I am not talking about browbeating everyone around us to conform to one specific diet and condemning anyone who does not subscribe to an extremely narrow view. I have seen dietary fanaticism create schisms in local congregations and even drive members and visitors alike out the doors. In south Georgia, I witnessed the battle between vegetarians and those who followed Leviticus 11's guidelines of clean and unclean meats. In Virginia, I experienced the unpleasantness of being caught in the middle of a vegetarian and vegan war at one particular church. In fact, after having a family member called “the devil” for not being vegan, my family and I promptly decided to stop attending that specific Adventist church. We need to be cautious that in our zeal to share the message, we do not cross the line into fanaticism. The enemy celebrates when internal turmoil distracts the children of God from our purpose, our mission.
A two-fold ministry has long characterized the Adventist church: evangelism for Christ and health reform. In Testimonies for the Church, Volume 9, page 112, we are admonished: “As a people we have been given the work of making known the principles of health reform. There are some who think that the question of diet is not of sufficient importance to be included in their evangelistic work. But such make a great mistake. God's Word declares, “Whether therefore ye eat, or drink, or whatsoever ye do, do all to the glory of God.” The subject of temperance, in all its bearings, has an important place in the work of salvation.”
In some Adventist churches, and for different reasons, talking about healthful living is no longer welcomed. But brothers and sisters, we cannot keep silent in regard to the health message, not when there are people all around us slowly dying for the lack of knowledge and encouragement. The principles of a healthful lifestyle are deeply rooted in the Word of God. “It is the Lord's design that the restoring influence of health reform shall be a part of the last great efforts to proclaim the gospel message” (Medical Ministry, 259).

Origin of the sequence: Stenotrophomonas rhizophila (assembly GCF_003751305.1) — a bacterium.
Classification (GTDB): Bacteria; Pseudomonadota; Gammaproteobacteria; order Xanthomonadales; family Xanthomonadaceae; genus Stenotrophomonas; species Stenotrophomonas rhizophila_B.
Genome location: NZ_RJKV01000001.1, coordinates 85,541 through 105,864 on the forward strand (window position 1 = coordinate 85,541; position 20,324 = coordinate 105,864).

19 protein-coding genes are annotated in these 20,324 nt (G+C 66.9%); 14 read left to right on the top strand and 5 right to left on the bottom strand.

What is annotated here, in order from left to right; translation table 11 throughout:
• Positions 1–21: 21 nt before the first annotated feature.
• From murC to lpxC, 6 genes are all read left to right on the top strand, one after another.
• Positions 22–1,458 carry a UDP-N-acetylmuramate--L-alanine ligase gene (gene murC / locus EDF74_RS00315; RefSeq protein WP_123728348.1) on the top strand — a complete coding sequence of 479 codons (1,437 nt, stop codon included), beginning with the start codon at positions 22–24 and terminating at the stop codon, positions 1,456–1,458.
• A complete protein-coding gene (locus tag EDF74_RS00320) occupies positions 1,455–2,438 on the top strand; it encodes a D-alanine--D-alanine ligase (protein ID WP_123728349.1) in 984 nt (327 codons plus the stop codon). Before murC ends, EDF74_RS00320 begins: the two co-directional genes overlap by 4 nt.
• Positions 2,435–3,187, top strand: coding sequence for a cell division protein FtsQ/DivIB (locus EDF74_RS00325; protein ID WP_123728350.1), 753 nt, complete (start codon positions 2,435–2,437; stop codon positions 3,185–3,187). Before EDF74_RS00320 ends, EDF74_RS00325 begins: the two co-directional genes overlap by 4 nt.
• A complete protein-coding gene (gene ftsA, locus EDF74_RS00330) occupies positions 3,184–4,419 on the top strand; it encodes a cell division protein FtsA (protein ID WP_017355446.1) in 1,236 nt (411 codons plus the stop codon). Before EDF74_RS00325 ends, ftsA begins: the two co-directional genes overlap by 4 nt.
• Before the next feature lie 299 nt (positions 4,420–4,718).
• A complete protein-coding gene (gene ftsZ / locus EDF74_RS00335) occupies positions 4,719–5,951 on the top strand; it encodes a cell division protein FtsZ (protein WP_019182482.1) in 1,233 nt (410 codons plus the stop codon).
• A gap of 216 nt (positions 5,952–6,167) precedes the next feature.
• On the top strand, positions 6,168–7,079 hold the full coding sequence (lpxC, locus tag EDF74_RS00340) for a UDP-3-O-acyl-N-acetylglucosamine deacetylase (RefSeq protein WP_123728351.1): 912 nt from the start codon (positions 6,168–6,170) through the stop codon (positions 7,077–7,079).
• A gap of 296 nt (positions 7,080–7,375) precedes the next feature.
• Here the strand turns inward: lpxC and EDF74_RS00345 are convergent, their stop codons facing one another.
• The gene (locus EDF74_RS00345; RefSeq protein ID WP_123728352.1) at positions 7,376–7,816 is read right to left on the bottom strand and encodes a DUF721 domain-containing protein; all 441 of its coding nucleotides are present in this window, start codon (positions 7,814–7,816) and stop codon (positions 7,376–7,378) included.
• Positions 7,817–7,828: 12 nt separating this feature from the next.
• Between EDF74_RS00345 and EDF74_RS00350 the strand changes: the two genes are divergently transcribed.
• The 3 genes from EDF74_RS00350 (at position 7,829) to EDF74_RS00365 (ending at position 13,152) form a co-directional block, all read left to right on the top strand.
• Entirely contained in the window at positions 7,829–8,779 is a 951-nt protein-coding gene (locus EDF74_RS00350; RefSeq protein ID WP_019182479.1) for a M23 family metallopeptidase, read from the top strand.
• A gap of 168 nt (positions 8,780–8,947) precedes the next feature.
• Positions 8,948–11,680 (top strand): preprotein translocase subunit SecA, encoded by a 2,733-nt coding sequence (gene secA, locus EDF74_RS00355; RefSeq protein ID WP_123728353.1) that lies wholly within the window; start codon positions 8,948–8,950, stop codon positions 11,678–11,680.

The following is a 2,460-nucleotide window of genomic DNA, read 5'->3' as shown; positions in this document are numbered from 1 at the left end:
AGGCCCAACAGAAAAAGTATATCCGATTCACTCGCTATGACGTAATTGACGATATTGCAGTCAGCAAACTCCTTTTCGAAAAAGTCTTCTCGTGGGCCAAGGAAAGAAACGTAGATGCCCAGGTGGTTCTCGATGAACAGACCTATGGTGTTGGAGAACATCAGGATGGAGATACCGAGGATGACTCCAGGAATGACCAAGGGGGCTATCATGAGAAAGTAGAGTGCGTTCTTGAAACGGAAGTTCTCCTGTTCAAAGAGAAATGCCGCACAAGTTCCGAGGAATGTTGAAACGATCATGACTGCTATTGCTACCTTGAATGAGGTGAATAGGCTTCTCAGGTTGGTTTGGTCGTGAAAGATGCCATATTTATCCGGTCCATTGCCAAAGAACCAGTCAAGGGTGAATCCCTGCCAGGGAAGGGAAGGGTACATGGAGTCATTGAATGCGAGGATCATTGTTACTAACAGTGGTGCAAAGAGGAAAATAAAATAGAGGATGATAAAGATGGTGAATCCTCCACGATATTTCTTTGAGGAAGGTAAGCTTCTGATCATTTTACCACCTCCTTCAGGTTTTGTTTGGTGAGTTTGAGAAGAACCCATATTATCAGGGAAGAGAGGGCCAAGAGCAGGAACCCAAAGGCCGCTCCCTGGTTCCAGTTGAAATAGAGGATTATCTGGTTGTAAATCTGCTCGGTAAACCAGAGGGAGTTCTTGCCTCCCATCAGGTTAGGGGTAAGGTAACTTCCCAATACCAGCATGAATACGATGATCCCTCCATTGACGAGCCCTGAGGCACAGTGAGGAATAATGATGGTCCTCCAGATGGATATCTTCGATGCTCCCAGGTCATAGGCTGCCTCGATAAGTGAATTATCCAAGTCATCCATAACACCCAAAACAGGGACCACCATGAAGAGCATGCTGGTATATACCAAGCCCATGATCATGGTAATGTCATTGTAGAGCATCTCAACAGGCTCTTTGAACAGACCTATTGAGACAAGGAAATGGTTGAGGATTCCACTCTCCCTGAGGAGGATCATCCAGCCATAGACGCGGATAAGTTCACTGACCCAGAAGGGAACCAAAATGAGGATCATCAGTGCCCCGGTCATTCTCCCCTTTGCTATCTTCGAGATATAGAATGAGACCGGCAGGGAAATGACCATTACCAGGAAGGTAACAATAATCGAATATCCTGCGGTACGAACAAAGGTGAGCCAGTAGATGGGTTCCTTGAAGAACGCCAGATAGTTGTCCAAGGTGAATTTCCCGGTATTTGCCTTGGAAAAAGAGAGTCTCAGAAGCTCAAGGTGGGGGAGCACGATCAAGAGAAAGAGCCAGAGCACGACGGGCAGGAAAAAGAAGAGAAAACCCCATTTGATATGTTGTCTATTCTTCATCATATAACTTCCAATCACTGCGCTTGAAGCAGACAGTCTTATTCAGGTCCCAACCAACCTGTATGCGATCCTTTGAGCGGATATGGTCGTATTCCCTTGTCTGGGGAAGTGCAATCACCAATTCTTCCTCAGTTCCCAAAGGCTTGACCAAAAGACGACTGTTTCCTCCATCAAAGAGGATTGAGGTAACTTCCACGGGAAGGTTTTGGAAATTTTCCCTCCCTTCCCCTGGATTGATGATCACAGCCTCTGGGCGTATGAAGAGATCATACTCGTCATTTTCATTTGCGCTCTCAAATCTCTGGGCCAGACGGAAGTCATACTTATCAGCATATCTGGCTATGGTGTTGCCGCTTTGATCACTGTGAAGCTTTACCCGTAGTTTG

Through the prophet Jeremiah, the Lord spoke to the scattered children of Israel: “For I know the thoughts that I think toward you, says the Lord, thoughts of peace and not of evil, to give you a future and a hope”(Jeremiah 29:11). This promise still holds true to the children of God today. The Lord wants all of His children to have a future, to have hope, and it is clear from the Scriptures that the Lord also desires for His creation to be free from illnesses and poor health. A significant portion of Christ's earthly ministry was focused on physical healing.
Fortunately, the year 2012 has seen the sparks of a revival of the health message. Many churches that may have avoided this area in the recent past have begun supporting conference-wide and division-wide initiatives, such as Adventists In Step for Life, or ministries, such as CREATION Health. This year Hope Channel has launched a new series, Go Healthy… for Good!, for educational purposes and encouragement. Some churches, like the church my parents attend, whose health ministry had all but died due to over-zealousness and in-fighting a handful of years ago, are recognizing their responsibility to meet the needs of their local communities and reviving their health ministries. One of the local churches near where I live recently completed The Daniel Challenge with a great response from young adults and young families.
It is vital to remember that before we can minister effectively to the needs of those around us, we first need to tune our own hearts and lives to the Master's plan. Hypocrisy does not bring glory to the Lord. So let each of us humbly strive to improve our own health, not forsaking nutritious foods, moderate exercise, fresh air, rest, and the other basics of healthful living. When we are healthy, our bodies free of preventable illness and our minds clear, we are better able to serve the Lord and our neighbors.
This holiday season, a time we often pause to reflect on the blessings the Lord has bestowed on us, let us share these blessings by giving for those aid and relief organizations such as ADRA that are able to go to areas of the world we cannot sharing the message of hope and love through meeting very real needs: food, clean water, education, and more. And let us not forget to be generous with our time by sharing with those among our family, friends, and co-workers who are open to hearing how to make improvements for their health.
In the words of the disciple John, “Beloved, I pray that you may prosper in all things and be in health, just as your soul prospers” (3 John 1:2).